The fundamental challenge to address the climate crisis in a market-driven economy is that the cost of climate change is not included in the economic transactions that contribute to it. In the wake of super storm Sandy, there is increasing awareness and acknowledgement that global warming has a significant, measurable cost. (See previous post.) However, the challenge is that our buying decisions are distant from those costs.
Collaboration is one way to bridge the gap between purchase decisions and their impact on the environment. As a recent article in the Guardian points out, “Collaboration is widely acknowledged as vital if we are to address global challenges at the scale and speed we need…”
While governments and companies are often countervailing forces in many respects, collaboration between them will likely be helpful and perhaps necessary to align the profit motive with actual costs borne by the public due to environmental impacts. An example, in my mind, is refundable deposits on disposable drink containers. While some may see this as government intervention rather than collaboration, once the intial jolt is past, this has beneficial impacts without too many downsides. This doesn’t impact the actual price of the product, since the consumer may (although doesn’t always) redeem the container for the initial deposits. Most supermarkets provide machines which can process the returns. “Studies show that beverage container legislation has reduced total roadside litter by between 30% and 64% in the states with bottle bills.…and that the recycling rate for beverage containers is vastly increased with a bottle bill. The United States’ overall beverage container recycling rate is approximately 33%, while states with container deposit laws have a 70% average rate of beverage container recycling. Michigan’s recycling rate of 97% from 1990–2008 is the highest in the nation, as is the state’s $0.10 deposit.”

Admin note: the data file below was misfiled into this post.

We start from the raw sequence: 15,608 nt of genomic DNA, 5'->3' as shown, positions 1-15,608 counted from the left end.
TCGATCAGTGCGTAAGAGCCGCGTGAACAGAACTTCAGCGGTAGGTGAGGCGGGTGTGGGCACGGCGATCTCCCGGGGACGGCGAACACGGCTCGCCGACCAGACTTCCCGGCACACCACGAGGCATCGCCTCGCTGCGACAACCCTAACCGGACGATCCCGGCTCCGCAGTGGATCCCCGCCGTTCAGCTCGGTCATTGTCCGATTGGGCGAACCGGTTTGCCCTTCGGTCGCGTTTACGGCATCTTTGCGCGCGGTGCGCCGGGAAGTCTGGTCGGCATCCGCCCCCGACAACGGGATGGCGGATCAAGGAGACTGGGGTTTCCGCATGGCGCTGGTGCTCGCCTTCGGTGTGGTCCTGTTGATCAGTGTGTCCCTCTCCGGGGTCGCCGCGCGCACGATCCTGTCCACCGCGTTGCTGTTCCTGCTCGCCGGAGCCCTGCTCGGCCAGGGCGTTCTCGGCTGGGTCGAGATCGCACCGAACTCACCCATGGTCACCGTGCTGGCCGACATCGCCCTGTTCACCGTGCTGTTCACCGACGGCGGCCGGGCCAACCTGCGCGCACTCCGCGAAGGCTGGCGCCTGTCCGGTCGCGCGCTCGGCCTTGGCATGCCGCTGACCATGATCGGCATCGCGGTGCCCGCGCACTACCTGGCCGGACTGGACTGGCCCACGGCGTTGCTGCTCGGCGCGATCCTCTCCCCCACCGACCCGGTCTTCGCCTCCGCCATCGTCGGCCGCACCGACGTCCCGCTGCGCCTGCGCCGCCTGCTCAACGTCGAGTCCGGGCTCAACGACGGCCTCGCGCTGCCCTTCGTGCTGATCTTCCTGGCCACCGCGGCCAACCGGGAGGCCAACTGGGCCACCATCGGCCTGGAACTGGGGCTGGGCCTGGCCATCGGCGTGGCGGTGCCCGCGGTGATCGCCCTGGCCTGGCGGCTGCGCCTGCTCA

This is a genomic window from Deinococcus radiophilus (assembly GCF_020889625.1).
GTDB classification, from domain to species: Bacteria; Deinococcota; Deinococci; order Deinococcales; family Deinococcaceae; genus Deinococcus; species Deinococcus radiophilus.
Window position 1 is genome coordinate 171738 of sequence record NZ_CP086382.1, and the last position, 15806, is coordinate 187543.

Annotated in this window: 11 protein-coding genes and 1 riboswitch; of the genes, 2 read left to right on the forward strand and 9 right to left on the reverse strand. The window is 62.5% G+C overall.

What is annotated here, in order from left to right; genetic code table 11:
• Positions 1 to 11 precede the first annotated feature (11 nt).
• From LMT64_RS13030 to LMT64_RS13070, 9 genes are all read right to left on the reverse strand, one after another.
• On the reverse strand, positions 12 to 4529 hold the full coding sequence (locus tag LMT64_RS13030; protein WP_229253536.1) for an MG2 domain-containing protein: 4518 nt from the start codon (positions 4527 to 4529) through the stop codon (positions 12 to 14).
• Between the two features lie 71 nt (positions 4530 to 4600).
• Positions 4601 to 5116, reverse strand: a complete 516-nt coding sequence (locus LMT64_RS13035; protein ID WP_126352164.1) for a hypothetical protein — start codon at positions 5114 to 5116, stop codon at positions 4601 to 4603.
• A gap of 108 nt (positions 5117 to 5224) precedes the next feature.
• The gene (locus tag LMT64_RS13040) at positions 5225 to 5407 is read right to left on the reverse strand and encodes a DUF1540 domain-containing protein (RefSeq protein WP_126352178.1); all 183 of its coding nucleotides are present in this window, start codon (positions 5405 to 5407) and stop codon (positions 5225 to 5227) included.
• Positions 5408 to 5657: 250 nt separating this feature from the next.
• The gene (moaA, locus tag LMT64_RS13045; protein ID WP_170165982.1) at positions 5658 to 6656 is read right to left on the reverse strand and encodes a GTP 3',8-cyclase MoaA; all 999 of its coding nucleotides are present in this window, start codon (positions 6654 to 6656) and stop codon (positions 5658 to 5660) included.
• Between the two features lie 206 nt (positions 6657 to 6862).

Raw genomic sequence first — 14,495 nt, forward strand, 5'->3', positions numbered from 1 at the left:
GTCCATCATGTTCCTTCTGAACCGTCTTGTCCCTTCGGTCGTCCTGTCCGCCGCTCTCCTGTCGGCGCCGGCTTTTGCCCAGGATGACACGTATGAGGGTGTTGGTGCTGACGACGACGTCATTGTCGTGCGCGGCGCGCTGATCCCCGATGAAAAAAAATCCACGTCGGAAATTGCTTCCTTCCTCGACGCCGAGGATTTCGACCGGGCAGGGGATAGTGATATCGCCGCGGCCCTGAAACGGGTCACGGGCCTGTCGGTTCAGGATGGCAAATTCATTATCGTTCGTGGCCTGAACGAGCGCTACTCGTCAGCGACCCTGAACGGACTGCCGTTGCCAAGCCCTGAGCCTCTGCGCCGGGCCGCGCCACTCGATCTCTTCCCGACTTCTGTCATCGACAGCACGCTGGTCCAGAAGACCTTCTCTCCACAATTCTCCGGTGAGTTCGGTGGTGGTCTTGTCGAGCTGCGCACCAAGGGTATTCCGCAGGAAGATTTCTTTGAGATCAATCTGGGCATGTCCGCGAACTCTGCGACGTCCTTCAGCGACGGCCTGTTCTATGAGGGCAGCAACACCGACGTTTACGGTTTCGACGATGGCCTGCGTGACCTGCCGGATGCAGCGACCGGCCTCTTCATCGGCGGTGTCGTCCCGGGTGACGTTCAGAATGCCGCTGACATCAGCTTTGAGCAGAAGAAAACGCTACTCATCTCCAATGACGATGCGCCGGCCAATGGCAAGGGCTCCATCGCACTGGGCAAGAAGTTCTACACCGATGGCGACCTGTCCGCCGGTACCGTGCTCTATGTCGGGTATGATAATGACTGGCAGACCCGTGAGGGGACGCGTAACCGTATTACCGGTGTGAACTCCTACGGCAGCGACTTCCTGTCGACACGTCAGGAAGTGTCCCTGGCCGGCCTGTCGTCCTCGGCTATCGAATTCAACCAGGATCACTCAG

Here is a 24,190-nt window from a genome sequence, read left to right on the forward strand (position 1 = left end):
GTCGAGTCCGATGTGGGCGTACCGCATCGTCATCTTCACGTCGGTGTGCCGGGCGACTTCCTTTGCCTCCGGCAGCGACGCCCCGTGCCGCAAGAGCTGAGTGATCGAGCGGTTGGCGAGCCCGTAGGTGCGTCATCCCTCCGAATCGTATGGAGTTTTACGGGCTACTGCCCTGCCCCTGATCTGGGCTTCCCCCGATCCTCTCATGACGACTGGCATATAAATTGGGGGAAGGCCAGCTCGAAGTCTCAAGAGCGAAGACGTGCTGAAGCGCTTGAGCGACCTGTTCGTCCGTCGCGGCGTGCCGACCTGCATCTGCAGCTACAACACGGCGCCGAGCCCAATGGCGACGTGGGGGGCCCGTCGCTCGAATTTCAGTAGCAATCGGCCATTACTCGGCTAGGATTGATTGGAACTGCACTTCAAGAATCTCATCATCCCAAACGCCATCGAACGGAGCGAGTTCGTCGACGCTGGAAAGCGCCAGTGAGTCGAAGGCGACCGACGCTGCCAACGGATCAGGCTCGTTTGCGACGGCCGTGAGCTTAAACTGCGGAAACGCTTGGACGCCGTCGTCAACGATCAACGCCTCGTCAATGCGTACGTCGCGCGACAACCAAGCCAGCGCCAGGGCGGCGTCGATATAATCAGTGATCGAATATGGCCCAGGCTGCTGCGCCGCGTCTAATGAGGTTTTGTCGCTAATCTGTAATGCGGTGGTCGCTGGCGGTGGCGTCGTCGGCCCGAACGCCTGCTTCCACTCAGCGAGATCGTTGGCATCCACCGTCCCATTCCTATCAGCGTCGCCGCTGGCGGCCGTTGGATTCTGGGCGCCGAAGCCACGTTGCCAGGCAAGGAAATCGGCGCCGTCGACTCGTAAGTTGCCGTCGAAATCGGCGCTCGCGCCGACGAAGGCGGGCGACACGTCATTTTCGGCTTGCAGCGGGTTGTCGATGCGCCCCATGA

Charities and companies often collaborate and the article speaks to those that have worked well by targeting a single issue such as Coca-Cola and World Wildlife Fund on water stewardship.
Certifications can often best be done with the use of a non-profit such as the Forest Stewardship Council for wood and paper products or the Marine Stewardship Council for seafood. Office and building supply manufacturers and retailers can then opt to offer products which meet third-party standards without investing undue resources in research and self-certification.
The article also points out Starbucks cup recycling is an excellent example of collaboration for sustainability. “the company’s starting point was to convene all the players in the system. Government officials, suppliers, manufacturers, retail and beverage businesses, recyclers, competitors, conservation groups and academics were brought together to develop an approach that worked for Starbucks as well as the food service sector as a whole.”
The conclusion is that competition in the marketplace will give consumers the opportunity to reward those brands that implement practices with which they agree. But “The idea that traditional adversaries can realise greater benefit by upholding common environmental and social standards, rather than by competing on them, seems to have come of age. If our 800 sustainability professionals are to be believed, company-led collaborations may really start to move the dial if they focus on a single systemic problem, actively engage the public sector, and seek to learn from and build on what has worked before.”